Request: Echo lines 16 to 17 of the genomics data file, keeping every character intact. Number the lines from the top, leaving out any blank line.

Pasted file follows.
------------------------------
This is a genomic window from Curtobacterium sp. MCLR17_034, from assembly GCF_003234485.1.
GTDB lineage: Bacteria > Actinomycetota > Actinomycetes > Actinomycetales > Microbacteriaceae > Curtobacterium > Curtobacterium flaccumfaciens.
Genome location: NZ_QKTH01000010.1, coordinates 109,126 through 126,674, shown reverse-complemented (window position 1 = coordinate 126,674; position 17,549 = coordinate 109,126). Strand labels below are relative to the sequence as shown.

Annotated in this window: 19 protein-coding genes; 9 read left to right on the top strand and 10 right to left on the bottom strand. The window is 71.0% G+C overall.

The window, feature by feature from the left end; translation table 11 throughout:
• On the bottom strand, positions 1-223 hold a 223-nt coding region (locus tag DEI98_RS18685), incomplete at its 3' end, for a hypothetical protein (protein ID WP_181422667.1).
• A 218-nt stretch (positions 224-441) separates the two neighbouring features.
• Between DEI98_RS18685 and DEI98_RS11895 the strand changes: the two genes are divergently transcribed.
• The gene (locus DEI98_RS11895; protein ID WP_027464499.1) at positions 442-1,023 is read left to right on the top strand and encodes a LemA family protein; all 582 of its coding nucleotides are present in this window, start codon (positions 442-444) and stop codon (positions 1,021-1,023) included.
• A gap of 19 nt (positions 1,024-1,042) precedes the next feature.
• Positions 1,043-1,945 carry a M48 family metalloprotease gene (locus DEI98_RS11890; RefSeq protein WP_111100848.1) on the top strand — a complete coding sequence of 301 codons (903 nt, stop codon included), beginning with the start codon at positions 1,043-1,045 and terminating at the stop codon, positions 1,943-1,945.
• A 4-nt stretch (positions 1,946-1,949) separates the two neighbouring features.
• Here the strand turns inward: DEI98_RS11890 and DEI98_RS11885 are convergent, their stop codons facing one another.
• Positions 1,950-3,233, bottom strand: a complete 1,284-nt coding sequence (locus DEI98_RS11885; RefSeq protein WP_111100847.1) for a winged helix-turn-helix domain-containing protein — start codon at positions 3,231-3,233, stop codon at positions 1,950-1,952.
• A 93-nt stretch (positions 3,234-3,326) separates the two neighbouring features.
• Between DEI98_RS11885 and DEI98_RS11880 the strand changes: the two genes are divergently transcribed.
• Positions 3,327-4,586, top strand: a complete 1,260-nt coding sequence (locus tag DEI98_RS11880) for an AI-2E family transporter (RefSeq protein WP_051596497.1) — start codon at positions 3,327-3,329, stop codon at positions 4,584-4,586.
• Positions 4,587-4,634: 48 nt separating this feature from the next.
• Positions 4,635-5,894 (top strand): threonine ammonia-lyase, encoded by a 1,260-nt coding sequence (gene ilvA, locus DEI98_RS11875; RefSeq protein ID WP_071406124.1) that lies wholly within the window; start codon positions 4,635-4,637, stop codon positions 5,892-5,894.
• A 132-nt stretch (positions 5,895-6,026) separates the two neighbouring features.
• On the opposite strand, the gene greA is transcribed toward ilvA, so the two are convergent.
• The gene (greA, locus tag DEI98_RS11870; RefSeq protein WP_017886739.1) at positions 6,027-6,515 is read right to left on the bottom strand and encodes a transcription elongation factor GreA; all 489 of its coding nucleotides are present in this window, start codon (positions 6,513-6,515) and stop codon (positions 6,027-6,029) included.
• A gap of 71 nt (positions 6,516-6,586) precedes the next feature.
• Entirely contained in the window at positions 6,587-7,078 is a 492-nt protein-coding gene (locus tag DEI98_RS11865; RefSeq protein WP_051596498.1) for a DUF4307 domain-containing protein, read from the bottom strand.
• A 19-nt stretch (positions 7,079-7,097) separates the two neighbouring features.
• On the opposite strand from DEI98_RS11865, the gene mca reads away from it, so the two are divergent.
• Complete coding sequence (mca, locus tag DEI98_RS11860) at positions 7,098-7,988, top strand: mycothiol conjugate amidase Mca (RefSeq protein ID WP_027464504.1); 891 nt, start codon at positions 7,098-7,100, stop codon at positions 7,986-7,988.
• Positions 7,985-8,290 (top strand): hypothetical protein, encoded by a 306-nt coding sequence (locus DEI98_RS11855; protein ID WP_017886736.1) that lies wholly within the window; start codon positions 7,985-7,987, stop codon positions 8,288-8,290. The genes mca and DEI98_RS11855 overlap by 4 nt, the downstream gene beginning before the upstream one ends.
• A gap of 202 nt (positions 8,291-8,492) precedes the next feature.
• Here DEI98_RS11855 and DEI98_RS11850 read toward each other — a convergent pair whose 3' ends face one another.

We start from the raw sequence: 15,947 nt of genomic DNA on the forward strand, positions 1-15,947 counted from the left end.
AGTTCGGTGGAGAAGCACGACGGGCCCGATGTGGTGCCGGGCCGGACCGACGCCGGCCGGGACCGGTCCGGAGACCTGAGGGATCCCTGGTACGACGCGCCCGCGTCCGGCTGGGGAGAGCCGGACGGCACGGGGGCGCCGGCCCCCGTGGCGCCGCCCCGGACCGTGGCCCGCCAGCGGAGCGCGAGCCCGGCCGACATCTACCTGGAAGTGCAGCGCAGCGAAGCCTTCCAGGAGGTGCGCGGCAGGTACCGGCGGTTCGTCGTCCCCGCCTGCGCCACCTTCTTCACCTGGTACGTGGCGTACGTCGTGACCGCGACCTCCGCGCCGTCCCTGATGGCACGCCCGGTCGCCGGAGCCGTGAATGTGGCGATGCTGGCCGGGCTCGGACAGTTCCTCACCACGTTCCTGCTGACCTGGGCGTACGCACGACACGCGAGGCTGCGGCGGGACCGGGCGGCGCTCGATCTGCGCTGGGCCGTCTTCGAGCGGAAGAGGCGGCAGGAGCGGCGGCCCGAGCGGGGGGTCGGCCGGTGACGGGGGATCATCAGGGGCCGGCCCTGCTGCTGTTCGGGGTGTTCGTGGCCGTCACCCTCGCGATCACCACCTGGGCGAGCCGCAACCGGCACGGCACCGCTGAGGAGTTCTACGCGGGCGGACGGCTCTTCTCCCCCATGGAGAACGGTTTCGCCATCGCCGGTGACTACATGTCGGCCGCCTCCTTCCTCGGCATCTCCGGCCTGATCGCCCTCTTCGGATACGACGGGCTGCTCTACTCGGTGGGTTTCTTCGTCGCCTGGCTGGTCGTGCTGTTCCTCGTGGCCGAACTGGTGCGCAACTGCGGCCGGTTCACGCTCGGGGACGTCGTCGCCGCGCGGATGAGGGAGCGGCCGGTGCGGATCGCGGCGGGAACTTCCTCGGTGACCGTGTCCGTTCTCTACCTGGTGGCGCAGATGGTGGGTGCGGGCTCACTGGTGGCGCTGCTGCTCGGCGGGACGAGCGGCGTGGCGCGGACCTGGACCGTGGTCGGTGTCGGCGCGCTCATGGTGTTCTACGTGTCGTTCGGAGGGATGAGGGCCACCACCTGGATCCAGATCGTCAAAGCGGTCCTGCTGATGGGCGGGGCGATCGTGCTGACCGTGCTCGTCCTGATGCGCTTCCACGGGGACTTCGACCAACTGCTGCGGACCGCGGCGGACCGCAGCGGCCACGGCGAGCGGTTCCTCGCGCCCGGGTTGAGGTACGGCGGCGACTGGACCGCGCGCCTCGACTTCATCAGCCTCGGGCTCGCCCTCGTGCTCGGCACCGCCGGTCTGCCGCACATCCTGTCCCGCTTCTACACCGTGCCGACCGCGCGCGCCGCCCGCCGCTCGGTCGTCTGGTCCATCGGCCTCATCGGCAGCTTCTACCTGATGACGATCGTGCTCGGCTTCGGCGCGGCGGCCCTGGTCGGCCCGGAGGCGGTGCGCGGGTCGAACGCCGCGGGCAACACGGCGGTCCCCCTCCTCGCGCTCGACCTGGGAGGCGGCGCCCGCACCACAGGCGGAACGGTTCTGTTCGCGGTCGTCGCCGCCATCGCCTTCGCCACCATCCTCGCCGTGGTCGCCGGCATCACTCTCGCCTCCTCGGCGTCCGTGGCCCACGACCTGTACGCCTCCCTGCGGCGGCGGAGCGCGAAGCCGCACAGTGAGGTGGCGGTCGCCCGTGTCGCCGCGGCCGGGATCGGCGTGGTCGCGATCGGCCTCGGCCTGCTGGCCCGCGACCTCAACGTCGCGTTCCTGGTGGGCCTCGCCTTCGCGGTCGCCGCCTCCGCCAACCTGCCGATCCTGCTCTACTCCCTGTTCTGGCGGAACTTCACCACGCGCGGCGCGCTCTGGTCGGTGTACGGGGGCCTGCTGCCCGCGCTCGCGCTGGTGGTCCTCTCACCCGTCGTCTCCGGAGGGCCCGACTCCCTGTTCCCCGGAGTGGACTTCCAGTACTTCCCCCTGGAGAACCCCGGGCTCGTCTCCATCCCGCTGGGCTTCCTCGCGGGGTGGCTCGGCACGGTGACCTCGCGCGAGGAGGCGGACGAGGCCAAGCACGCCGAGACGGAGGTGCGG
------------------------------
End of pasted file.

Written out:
• Between DEI98_RS11885 and DEI98_RS11880 the strand changes: the two genes are divergently transcribed.
• Positions 3,327-4,586, top strand: a complete 1,260-nt coding sequence (locus tag DEI98_RS11880) for an AI-2E family transporter (RefSeq protein WP_051596497.1) — start codon at positions 3,327-3,329, stop codon at positions 4,584-4,586.